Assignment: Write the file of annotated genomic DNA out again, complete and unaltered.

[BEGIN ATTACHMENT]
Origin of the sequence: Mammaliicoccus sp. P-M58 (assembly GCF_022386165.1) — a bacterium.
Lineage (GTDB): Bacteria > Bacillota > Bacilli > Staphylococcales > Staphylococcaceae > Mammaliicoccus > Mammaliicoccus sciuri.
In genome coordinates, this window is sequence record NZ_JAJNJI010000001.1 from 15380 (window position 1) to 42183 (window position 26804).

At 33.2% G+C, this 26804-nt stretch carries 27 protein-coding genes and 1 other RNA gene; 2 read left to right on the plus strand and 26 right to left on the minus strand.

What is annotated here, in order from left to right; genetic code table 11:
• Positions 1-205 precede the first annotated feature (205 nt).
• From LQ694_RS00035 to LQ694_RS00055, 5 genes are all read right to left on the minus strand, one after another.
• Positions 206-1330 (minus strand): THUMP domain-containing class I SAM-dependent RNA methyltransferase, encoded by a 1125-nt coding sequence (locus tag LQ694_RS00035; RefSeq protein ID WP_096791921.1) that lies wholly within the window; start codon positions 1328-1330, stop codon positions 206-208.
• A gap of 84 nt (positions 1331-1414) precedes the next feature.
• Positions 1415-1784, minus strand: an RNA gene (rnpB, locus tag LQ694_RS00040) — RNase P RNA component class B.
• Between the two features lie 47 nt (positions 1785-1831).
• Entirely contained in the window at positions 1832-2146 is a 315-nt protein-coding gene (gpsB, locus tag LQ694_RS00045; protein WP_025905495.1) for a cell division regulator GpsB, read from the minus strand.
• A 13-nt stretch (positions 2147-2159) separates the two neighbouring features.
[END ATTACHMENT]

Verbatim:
Origin of the sequence: Mammaliicoccus sp. P-M58 (assembly GCF_022386165.1) — a bacterium.
Lineage (GTDB): Bacteria > Bacillota > Bacilli > Staphylococcales > Staphylococcaceae > Mammaliicoccus > Mammaliicoccus sciuri.
In genome coordinates, this window is sequence record NZ_JAJNJI010000001.1 from 15380 (window position 1) to 42183 (window position 26804).

At 33.2% G+C, this 26804-nt stretch carries 27 protein-coding genes and 1 other RNA gene; 2 read left to right on the plus strand and 26 right to left on the minus strand.

What is annotated here, in order from left to right; genetic code table 11:
• Positions 1-205 precede the first annotated feature (205 nt).
• From LQ694_RS00035 to LQ694_RS00055, 5 genes are all read right to left on the minus strand, one after another.
• Positions 206-1330 (minus strand): THUMP domain-containing class I SAM-dependent RNA methyltransferase, encoded by a 1125-nt coding sequence (locus tag LQ694_RS00035; RefSeq protein ID WP_096791921.1) that lies wholly within the window; start codon positions 1328-1330, stop codon positions 206-208.
• A gap of 84 nt (positions 1331-1414) precedes the next feature.
• Positions 1415-1784, minus strand: an RNA gene (rnpB, locus tag LQ694_RS00040) — RNase P RNA component class B.
• Between the two features lie 47 nt (positions 1785-1831).
• Entirely contained in the window at positions 1832-2146 is a 315-nt protein-coding gene (gpsB, locus tag LQ694_RS00045; protein WP_025905495.1) for a cell division regulator GpsB, read from the minus strand.
• A 13-nt stretch (positions 2147-2159) separates the two neighbouring features.